Texas A&M AgriLife Extension Service viticulture specialists reported early fruiting and overall good wine grape conditions were the norm across most of the state.
But Texas’ top wine grape region expects half its average yield following an early freeze in 2019.
Michael Cook, AgriLife Extension viticulture specialist, Denton, said 2020 presented another unique growing season due to weather in some areas and vineyard and wineries navigating COVID-19.
Harvest was ramping up about 10-14 days earlier than typical, he said.
“Wet and warm weather woke the grapes up early this year, but they are growing very well,” he said. “Some areas of the state had severe issues with frost and hail, but 2020 looks to be another great year for most wine grape growers when it comes to quality and yields.”
Grapes in North Texas
Growers in North Texas were harvesting white varieties and a few reds now and will harvest most reds in coming weeks, he said.
Texas weather was “erratic” for North Texas vineyards with a significantly earlier than average killing frost on Nov. 8, a very wet fall and spring, and an extremely late spring frost between Stephenville and the Red River on April 16.
Primary shoots and crops of early budding grape varieties such as chardonnay were wiped out where frost occurred, he said. The frost negatively impacted individual growers, but in other areas rain promoted canopy growth and fruit development, and crop quality and quantity were looking good.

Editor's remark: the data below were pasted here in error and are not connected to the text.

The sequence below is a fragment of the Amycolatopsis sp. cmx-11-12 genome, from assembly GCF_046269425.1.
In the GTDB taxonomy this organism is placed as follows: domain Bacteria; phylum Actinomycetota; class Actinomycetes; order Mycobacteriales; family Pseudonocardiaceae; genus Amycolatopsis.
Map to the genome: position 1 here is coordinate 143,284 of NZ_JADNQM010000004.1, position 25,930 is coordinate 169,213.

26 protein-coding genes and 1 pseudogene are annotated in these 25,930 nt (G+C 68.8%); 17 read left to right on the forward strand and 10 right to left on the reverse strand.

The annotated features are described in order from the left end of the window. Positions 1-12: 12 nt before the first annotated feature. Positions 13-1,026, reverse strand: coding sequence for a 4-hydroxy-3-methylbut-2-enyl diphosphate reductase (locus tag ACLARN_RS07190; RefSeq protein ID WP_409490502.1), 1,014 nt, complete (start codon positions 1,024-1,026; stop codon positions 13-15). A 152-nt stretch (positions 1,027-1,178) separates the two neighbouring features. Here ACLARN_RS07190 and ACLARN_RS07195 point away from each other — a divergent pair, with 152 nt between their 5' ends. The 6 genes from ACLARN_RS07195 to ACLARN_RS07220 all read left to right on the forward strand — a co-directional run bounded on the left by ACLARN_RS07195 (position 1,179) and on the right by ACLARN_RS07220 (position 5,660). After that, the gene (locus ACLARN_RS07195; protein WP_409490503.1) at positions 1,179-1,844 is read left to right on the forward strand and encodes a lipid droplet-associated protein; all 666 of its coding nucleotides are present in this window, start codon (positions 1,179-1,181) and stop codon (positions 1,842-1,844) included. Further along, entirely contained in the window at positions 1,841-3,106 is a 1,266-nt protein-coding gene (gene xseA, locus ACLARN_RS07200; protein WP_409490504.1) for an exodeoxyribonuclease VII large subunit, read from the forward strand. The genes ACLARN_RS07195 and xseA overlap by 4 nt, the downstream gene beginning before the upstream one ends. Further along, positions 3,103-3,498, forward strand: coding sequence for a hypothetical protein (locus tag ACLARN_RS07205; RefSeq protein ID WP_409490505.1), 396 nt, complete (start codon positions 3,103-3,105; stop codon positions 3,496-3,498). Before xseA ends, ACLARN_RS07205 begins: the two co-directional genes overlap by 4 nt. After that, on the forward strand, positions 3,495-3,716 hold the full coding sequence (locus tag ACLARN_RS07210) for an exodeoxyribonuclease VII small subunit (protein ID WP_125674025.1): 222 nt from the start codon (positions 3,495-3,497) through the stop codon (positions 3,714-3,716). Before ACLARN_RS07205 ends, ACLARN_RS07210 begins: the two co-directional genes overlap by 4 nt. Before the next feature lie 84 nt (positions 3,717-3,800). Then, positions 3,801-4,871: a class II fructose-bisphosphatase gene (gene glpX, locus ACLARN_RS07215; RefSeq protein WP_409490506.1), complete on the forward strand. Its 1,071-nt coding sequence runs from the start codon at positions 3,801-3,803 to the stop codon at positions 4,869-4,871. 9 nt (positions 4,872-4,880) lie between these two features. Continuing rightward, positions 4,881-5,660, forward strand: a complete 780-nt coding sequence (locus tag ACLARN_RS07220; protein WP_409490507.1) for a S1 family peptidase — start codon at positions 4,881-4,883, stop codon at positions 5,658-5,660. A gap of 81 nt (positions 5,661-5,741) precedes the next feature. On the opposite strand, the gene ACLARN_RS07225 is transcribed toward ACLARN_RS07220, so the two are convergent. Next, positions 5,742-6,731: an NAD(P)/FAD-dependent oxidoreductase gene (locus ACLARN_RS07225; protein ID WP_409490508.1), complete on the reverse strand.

Cook said established vines showed more resilience against the fall and spring frosts, but that younger vines in newly planted vineyards or expanded acreage were damaged to the trunk, making vines susceptible to diseases like crown gall.
This was a setback for many new growers as they will have to either rogue and replant infected vines or retrain vines that do not exhibit crown gall infection, to which there is no cure, he said.
Disease pressure remained elevated during the wet spring, but most growers were successful in applying preventative measures during critical times, he said.
“Our main challenge from a management standpoint this year was the cold snaps and some wind,” he said. “The wind damage wasn’t serious, but leaf tatter had growers on edge. It can impact young vines, but mostly it just looked bad and had growers worried it might be something more serious.”
Central Texas grapes
Brianna Crowley, AgriLife Extension viticulturist, Fredericksburg, said vines in Central Texas experienced a standard bud break and no late-spring freeze. Fruit sets were average to above average, she said. Some vines may have required some thinning of fruit.
Vineyard managers also dealt with average disease pressure, including black rot and Phomopsis on vines that weren’t treated soon enough.
Weather patterns delivered average moisture until mid-May, she said. Those last few rain events in May also brought damaging hail.
Crowley said dime-sized to plum-sized hail was reported over multiple days and caused severe damage to individual vineyards.
“It was one of those storms where you can see the distinct lines in the areas it covered,” she said. “You could also see the directionality of the storm row to row. Grapes on one side if the vine were hit hard whereas grapes on the other side had little to no damage.”
Crowley said one vineyard reported losing 60% of its crop while vineyards near Kerrville reported 40%-50% losses despite putting up hail netting. Vineyard managers treated vines after hail to prevent diseases from entering vines via wounds and to promote regrowth.